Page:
January 17, 2018
Baseball Latest News | Poll Questions | Weather | Closings & Cancellations | McCurdy's Smokehouse

Red Sox place lefty Price on disabled list

By The Sports Xchange, Special to the BDN
Updated:
Bob DeChiara | USA Today Sports | BDN
Bob DeChiara | USA Today Sports | BDN
Boston's David Price pitches during a July 16 game against the New York Yankees at Fenway Park in Boston. The left-hander on Friday was placed on the 10-day disabled list with an elbow ailment. Bob DeChiara | USA TODAY Sports

Boston Red Sox left-hander David Price is headed back to the disabled list and will miss his scheduled start Friday night against the Kansas City Royals due to a recurrence of his elbow ailment.

The team announced Friday that Price was placed on the 10-day disabled list (retroactive to July 25) with left elbow inflammation.

The Red Sox said right-hander Rick Porcello will start the series opener against the Royals, with left-hander Eduardo Rodriguez starting on Saturday and left-hander Drew Pomeranz on Sunday.

Price, 31, underwent an MRI on his pitching elbow Thursday, a source told ESPN’s Buster Olney. The issue is reportedly similar to the injury that sidelined Price for the first two months of the season.

President of baseball operations Dave Dombrowski expects Price to pitch again this season.

“I don’t really know when that will be,” Dombrowski told reporters Friday.

Dombrowski said he doesn’t expect to make a trade for a starting pitcher before Monday’s trade deadline and for now, Doug Fister will replace Price in the rotation.

“We feel comfortable with Doug Fister moving into rotation,” Dombrowski said. “We’re not going to go out and make a big trade for a starting pitcher.”

In March, Price was diagnosed with a strain of flexor mass muscle in the forearm near his elbow.

Since his return to the mound on May 29, Price is 5-3 with a 3.82 ERA and 63 strikeouts against 22 walks over 66 innings in 11 starts.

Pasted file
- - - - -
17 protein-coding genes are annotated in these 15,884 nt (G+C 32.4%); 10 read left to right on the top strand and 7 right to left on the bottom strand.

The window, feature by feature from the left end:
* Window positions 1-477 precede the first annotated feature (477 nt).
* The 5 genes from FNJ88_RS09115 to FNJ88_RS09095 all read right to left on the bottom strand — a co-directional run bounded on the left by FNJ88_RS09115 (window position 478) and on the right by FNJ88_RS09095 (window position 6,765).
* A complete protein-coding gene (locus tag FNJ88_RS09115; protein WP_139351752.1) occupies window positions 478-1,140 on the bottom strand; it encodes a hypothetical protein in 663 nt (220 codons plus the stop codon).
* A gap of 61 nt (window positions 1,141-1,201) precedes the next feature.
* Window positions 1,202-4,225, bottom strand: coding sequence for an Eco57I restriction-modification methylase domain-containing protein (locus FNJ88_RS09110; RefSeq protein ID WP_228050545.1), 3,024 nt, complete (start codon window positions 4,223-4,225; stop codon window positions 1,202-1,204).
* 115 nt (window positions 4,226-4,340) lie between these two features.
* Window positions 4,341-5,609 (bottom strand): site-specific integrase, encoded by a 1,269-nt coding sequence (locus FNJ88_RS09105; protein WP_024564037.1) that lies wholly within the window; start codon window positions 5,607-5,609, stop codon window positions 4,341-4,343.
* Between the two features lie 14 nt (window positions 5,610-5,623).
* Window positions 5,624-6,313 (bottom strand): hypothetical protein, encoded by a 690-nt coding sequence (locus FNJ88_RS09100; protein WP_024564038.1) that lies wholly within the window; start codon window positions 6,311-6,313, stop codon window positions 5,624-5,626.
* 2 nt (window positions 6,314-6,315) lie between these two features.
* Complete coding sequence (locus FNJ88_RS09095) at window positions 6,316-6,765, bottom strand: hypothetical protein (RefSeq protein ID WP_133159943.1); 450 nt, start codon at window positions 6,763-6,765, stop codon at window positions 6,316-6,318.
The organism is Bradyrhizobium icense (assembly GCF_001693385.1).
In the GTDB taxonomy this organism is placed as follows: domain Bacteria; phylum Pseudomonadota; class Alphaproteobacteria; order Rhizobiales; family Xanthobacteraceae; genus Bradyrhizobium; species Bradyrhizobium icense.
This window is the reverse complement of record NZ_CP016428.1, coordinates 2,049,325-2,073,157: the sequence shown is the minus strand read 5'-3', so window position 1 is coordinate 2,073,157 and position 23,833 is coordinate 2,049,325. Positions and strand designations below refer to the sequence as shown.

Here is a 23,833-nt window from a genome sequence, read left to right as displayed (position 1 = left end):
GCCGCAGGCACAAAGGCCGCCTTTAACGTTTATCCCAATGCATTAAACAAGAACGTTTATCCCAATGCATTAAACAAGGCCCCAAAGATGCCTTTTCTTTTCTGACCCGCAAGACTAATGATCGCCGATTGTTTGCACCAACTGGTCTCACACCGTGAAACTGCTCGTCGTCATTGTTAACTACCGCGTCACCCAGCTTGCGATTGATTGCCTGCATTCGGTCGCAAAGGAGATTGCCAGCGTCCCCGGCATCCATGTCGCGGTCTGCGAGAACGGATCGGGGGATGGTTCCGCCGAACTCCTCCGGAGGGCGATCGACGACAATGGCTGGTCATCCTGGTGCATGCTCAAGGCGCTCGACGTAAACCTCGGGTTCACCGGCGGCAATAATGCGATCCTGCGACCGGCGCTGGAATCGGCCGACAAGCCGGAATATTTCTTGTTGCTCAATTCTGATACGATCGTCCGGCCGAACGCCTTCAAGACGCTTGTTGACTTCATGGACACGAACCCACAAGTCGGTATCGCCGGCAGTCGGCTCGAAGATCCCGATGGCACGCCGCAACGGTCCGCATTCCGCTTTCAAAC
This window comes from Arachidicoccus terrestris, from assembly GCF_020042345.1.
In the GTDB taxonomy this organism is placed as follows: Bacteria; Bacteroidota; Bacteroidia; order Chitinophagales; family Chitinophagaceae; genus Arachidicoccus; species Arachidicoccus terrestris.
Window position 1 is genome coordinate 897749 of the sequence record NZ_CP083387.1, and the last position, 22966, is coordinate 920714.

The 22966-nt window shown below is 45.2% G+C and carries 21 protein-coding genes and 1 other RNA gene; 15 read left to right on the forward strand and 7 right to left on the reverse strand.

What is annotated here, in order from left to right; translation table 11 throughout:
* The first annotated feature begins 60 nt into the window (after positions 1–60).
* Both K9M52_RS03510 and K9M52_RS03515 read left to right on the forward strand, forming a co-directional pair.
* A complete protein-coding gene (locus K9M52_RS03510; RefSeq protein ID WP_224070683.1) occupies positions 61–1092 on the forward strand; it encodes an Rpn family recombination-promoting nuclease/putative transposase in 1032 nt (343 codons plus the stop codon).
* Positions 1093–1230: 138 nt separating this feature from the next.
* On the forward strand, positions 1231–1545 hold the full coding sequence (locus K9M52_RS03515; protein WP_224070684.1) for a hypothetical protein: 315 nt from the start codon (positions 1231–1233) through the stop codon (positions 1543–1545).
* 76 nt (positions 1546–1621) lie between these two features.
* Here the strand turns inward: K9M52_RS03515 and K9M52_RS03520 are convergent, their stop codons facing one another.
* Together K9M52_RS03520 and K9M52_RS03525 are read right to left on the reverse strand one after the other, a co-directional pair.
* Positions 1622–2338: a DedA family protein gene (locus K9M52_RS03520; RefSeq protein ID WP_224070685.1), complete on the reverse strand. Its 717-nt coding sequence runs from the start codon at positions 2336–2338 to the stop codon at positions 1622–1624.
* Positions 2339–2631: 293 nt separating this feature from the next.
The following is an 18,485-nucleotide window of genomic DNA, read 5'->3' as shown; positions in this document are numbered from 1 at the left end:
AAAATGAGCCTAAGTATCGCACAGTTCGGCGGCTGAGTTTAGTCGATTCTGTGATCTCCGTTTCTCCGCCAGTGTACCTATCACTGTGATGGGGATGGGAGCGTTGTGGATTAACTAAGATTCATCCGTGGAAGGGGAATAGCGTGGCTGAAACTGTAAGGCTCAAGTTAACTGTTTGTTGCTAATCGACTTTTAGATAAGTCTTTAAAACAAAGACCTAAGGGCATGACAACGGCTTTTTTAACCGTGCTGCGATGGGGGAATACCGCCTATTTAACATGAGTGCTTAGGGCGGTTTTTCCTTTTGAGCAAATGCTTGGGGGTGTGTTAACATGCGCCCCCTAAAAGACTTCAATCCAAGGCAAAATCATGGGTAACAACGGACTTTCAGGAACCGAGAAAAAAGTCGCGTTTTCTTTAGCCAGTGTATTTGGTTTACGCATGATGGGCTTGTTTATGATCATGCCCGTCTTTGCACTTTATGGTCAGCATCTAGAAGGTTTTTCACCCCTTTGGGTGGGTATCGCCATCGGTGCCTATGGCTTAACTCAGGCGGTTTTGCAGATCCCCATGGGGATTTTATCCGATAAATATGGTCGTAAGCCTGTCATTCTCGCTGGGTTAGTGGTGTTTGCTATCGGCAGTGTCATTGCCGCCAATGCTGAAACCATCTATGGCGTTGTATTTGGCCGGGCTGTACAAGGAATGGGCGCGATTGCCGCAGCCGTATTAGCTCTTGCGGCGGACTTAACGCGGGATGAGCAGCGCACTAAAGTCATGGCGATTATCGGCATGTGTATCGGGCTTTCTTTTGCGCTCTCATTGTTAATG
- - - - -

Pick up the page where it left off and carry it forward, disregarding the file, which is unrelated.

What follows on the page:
Price has sparred with the media this season, including a much-publicized incident in which he lashed out at Hall of Fame pitcher and current TV analyst Dennis Eckersley on the team plane June 29.

Price mocked Eckersley and cursed at him multiple times during the confrontation, the Boston Globe reported in a Sunday story that provided previously unreported details about the altercation.

On Thursday, Red Sox president Sam Kennedy said he apologized to Eckersley shortly after the incident.

“I can certainly give you my reaction and be crystal clear on the matter. Dennis Eckersley was owed an apology after what happened, clearly,” Kennedy said in a radio interview with WEEI, the flagship station for the Red Sox. “Let me be clear, he received one less than 12 hours after the incident happened. He received one from me. I woke him up in his hotel room in Toronto.

“John Farrell and Dave Dombrowski were aware of that, we had conversations about that. I followed up with Dennis, and those guys did exactly what they were supposed to do, which was follow up with David Price, given it was a clubhouse matter and they handled that in private as they should. It was a regrettable and unfortunate incident.

“As an organization, you mentioned it happened a month ago, we’ve done our best to try and move on from it. Beefs between professional athletes and the media are as old as the game itself. It’s unfortunate and regrettable when they get out in the public domain, but they do happen from time to time.”

The Red Sox hold a half-game lead over the New York Yankees in the American League East as they return to Fenway Park to start the three-game series against the Royals.

To fill Price’s spot on the 25-man roster, left-handed pitcher Robby Scott was recalled from Triple-A Pawtucket.

Scott, 27, has made four scoreless relief appearances for Pawtucket since being optioned on July 17, striking out four and allowing just one hit in 4 2/3 innings. He made his first career Opening Day roster in 2017 and has a 1-1 record with a 3.75 ERA over 24 innings in 38 relief appearances for the Red Sox this season.


Have feedback? Want to know more? Send us ideas for follow-up stories.

You may also like